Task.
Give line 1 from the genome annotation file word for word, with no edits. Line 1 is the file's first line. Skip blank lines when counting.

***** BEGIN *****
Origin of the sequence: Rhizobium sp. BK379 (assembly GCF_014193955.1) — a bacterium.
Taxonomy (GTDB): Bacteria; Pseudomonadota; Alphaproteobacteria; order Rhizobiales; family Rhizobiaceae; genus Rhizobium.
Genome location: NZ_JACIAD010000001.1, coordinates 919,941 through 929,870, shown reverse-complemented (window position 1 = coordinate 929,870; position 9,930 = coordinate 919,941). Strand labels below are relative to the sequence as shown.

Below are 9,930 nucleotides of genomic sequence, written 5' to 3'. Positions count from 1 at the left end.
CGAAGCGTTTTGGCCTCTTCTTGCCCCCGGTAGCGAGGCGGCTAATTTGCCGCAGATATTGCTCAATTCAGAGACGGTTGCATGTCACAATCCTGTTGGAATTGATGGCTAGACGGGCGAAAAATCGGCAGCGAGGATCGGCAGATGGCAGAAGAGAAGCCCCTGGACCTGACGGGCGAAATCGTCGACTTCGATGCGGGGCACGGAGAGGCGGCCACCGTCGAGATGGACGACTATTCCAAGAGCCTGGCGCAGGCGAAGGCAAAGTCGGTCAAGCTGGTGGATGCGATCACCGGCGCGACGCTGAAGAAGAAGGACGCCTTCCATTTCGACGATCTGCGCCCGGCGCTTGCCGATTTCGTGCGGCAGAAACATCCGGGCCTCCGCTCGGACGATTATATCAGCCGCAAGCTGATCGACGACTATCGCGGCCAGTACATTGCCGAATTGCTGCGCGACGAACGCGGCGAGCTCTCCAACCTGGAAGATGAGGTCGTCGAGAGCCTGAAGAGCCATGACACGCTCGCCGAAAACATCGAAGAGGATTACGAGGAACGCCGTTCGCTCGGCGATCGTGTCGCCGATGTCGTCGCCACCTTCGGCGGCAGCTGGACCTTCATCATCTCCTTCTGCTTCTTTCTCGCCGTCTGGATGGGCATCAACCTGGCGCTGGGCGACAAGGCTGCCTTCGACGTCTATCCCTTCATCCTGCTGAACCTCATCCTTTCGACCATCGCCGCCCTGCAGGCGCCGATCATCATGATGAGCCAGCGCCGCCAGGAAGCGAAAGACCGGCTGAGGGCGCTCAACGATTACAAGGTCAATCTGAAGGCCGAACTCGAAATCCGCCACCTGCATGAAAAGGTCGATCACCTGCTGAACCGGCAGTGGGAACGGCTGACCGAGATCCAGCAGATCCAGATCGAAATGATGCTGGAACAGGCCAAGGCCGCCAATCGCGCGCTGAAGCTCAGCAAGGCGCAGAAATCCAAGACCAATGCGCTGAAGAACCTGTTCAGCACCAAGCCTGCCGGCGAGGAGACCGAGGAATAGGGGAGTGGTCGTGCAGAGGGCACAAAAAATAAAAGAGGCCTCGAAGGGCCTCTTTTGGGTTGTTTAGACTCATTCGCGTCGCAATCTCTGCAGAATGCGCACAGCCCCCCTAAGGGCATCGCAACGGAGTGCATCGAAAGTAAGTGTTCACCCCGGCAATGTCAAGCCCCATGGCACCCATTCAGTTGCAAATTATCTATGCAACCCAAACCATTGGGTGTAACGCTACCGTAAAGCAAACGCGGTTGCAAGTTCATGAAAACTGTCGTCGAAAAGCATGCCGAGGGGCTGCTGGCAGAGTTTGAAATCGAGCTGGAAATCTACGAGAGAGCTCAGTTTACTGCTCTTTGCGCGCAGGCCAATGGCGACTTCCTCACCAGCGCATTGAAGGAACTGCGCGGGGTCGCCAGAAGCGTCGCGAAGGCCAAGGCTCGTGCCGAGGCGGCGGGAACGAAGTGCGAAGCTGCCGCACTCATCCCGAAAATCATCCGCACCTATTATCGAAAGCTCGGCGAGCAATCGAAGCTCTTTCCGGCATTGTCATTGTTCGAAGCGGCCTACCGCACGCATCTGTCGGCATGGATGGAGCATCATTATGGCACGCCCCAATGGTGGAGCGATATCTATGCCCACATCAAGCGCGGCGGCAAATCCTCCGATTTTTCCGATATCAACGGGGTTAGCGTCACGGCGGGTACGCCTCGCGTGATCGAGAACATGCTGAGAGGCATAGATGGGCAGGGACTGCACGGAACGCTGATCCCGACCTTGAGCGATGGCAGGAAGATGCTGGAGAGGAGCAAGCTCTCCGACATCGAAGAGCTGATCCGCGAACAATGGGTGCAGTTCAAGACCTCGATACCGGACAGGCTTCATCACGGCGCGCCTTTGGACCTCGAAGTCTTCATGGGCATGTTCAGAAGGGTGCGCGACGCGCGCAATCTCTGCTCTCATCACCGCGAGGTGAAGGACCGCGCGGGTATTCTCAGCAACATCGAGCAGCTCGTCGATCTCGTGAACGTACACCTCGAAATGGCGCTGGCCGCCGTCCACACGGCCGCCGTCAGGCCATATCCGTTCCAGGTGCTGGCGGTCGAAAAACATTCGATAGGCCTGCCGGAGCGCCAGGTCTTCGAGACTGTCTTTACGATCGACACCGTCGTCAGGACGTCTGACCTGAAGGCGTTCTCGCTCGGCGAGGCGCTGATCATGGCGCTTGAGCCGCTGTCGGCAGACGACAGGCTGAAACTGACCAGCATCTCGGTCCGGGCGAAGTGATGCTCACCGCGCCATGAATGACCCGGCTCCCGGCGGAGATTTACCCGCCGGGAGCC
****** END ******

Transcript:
Origin of the sequence: Rhizobium sp. BK379 (assembly GCF_014193955.1) — a bacterium.